Since the game’s initial unveiling at BlizzCon in late 2014. The game’s developers have gone on record that one of their goals with Overwatch is to create a shooter experience that was accessible to as wide an audience as possible. On Polygon Jeff Kaplan and Chris Metzen shared how their colorful cast came about,

“We’ve heard [from] our female employees and … even my daughter tools me out about it,” he said. “We were looking at old Warcraft stuff on YouTube, a cinematic … and my daughter is like, ‘Why are they all in swimsuits?’ And I’m like ‘Ugh, I don’t know, honey.’

“I think we’re clearly in an age where gaming is for everybody,” he continued. “We build games for everybody. We want everyone to come and play. Increasingly, people want to feel represented, from all walks of life, boys and girls, everybody. We feel indebted to do our best to honor that. There’s a lot of room for growth, but specifically with Overwatch, over the past year we’ve been very cognizant of … trying not to over-sexualize the female characters. I don’t know that we’ve over-sexualized the male characters. But it’s something that we’re very sensitive to.”

“We want that to be a part of who we are, what our brand looks like and appears to our community. Mike [Morhaime] talked in a roundabout way to that in his speech this morning. So it’s something we’re very cognizant of. We want girls to feel kick-butt, equally represented.”

The cast of Overwatch, as it was originally announced, included multiple people of color like Pharah, Hanzo, and Symmetra, alongside everything from talking gorillas to robots.

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However there were still complaints about some of the more stereotypical elements Blizzard employed in creating these characters, including how similarly all of the women in the game were built especially when compared to the variety of male bodies offered…..today Blizzard proved their commitment to listening to fans with the introduction of Zarya, a female tank who offers a rarely seen female body type in games.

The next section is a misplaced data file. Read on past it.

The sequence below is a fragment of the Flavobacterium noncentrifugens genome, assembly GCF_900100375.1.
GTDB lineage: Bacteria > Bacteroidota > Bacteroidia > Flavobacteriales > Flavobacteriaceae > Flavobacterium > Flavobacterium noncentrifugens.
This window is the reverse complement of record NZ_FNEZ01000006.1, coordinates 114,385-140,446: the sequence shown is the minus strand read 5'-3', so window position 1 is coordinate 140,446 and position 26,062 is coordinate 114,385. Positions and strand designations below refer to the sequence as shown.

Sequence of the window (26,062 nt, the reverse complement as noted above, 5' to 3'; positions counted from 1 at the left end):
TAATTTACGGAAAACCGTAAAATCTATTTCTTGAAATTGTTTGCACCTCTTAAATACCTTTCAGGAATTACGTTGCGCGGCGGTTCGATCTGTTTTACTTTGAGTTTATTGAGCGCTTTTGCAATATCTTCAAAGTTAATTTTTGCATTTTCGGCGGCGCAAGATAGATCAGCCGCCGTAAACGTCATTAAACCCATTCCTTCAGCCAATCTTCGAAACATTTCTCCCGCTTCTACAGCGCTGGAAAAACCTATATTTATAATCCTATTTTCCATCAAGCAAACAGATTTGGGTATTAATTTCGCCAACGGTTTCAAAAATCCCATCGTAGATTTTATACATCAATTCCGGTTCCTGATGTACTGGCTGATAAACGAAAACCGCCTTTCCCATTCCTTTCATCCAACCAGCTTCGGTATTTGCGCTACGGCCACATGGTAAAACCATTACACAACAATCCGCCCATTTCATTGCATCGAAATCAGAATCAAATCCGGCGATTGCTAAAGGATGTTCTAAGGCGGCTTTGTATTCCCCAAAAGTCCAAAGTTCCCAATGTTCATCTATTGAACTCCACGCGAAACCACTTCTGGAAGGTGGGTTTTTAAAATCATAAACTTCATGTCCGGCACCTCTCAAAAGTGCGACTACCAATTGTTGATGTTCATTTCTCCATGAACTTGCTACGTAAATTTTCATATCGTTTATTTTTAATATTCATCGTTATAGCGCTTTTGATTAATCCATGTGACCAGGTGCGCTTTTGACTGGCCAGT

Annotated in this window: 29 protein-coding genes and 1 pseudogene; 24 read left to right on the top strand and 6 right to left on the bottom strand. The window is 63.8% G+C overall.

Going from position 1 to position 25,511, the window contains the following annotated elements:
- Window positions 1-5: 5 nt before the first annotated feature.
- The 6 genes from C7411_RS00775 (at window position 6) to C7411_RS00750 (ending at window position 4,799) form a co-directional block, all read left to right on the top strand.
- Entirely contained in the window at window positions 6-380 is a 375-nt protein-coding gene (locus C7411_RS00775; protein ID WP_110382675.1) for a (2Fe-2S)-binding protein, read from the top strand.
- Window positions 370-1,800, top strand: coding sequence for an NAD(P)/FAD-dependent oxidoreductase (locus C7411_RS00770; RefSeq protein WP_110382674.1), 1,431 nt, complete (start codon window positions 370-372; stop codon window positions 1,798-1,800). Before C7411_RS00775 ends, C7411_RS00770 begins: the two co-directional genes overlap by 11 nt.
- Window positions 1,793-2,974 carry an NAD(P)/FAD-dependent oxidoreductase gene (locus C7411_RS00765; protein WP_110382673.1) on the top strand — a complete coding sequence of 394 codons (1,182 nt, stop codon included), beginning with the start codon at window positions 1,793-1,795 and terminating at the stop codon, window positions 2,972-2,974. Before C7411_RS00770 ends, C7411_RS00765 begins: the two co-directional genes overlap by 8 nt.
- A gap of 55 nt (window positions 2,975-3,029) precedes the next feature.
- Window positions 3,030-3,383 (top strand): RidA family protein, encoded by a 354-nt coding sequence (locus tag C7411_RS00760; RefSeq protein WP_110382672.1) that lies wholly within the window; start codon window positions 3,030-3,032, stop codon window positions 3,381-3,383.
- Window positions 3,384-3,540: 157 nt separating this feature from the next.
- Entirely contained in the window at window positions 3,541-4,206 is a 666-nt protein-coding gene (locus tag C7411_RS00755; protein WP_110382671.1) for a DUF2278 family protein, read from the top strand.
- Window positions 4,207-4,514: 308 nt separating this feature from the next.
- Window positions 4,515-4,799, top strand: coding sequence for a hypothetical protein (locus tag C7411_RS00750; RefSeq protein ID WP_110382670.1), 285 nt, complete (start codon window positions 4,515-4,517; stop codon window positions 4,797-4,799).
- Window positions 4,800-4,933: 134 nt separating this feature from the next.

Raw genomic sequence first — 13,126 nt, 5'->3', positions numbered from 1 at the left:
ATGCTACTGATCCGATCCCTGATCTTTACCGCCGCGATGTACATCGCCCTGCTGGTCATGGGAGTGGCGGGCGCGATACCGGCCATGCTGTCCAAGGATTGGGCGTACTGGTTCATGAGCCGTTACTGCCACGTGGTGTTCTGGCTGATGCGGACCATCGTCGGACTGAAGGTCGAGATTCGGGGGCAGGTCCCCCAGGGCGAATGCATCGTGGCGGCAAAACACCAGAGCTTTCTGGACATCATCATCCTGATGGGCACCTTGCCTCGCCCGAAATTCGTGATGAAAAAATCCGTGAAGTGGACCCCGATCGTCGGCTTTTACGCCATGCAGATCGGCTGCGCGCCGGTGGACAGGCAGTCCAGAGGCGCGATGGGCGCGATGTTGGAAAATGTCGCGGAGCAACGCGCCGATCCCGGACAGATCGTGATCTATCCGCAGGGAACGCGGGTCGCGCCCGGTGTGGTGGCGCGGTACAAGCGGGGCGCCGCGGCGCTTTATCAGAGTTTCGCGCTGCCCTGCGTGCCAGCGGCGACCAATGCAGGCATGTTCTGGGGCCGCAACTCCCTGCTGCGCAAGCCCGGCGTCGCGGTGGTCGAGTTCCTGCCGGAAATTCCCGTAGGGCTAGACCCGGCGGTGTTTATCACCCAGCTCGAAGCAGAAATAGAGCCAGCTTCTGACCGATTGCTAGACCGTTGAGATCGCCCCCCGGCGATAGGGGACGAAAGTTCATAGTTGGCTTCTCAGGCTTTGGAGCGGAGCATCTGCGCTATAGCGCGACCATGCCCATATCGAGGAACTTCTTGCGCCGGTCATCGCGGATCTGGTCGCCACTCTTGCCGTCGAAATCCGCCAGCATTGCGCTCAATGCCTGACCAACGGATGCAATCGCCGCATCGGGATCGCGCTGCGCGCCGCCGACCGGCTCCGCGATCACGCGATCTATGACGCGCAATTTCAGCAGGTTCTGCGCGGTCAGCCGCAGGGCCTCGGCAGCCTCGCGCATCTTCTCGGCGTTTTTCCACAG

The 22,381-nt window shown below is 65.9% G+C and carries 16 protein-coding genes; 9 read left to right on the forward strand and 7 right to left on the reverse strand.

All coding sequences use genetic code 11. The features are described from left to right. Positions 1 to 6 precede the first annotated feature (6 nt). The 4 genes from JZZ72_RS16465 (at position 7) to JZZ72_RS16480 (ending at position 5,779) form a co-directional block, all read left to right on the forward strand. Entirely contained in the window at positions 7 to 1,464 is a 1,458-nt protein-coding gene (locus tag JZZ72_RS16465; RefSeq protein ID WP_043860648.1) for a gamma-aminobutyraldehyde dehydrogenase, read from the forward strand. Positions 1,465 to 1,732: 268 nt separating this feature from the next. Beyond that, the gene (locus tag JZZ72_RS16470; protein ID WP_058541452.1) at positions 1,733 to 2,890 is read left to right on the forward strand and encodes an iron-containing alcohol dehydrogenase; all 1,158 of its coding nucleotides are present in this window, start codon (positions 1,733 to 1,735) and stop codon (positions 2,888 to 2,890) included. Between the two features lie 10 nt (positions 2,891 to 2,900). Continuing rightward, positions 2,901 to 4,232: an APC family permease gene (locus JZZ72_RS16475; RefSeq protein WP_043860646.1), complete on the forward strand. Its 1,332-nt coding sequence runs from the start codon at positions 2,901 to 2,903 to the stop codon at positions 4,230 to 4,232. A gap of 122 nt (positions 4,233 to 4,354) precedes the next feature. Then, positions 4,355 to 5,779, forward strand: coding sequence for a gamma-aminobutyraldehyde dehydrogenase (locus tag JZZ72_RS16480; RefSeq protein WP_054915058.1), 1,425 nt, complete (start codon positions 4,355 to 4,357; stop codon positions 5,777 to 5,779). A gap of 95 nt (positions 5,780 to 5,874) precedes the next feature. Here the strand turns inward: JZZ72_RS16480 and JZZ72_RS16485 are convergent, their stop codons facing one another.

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Some have expressed concern that the butch Russian strong-woman is as much a cliche as everybody else, while others have expressed joy that this rarely seen archetype is being included in a mainstream game at all. On her creation, Blizzard had this to say about Zarya:

We have been hearing a lot of discussion about the need for more diversity in games,” he said, adding that there are a lot of types of diversity that are being discussed. Among those, he said, diversity of body types. “We’re listening and we’re trying hard. We hope Zarya is a step in the right direction and proof that we are paying attention.

As Patricia Hernandez on Kotaku says, the addition of Zarya shows that the developers of Overwatch really are listening to  and, more importantly, trying to do better for their fans.


What do you think of Zarya? Excited for Overwatch?